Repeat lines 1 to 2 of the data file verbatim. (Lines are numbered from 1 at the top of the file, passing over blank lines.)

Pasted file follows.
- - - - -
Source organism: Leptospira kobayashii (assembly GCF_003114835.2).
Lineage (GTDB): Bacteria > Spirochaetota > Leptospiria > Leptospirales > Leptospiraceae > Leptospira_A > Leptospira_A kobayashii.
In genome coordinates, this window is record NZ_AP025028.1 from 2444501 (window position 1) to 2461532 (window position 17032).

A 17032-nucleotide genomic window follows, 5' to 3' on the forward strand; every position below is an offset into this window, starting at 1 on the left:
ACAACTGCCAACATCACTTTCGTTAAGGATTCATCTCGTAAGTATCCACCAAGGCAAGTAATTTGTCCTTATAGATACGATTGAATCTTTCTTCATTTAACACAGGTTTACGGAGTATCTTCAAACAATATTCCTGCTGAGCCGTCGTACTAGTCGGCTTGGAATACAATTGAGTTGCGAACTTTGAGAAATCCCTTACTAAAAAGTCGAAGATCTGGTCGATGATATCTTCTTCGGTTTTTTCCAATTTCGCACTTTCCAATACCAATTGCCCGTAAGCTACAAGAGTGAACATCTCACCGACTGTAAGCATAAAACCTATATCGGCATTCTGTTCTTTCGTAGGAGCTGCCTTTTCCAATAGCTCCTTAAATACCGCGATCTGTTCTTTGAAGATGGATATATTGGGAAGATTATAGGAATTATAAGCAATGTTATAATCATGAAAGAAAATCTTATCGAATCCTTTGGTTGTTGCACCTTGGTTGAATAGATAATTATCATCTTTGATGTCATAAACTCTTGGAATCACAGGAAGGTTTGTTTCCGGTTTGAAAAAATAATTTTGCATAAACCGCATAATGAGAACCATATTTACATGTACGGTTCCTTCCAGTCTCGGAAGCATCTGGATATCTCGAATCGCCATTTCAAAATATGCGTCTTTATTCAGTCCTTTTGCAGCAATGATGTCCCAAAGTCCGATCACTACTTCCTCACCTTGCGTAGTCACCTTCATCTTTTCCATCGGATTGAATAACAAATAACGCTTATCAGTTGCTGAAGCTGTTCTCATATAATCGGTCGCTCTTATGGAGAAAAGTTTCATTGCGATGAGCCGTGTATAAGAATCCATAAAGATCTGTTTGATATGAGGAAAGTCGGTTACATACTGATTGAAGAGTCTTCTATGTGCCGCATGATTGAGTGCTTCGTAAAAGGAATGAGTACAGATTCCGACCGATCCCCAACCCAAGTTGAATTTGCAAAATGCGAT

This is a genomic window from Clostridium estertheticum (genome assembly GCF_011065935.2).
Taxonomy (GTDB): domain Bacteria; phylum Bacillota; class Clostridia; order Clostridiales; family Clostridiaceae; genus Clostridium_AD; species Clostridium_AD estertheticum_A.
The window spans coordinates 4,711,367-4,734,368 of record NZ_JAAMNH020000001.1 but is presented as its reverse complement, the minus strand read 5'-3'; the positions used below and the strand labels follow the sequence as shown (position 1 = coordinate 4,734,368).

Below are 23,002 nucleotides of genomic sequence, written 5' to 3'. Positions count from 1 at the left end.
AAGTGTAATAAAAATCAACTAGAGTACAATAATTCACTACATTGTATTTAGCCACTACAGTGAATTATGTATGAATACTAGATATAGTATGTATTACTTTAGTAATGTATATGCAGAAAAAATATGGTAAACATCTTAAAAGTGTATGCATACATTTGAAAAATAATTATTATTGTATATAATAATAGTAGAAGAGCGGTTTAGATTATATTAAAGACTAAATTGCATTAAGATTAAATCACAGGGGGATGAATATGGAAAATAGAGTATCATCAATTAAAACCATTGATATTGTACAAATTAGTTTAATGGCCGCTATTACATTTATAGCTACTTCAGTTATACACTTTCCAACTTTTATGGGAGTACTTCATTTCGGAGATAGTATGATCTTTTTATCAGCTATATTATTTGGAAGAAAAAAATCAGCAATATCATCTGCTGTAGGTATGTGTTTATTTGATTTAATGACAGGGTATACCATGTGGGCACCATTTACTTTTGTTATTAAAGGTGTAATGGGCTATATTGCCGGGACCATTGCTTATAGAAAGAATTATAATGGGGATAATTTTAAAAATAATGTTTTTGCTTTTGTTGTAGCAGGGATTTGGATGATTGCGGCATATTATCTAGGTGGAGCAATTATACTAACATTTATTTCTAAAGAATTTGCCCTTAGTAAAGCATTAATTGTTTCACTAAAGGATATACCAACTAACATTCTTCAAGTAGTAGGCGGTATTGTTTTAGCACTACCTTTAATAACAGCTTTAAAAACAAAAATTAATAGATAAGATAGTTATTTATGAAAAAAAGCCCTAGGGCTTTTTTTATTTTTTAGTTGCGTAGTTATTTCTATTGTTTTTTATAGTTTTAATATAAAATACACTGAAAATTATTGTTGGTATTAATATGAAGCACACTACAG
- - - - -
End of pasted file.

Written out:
Source organism: Leptospira kobayashii (assembly GCF_003114835.2).
Lineage (GTDB): Bacteria > Spirochaetota > Leptospiria > Leptospirales > Leptospiraceae > Leptospira_A > Leptospira_A kobayashii.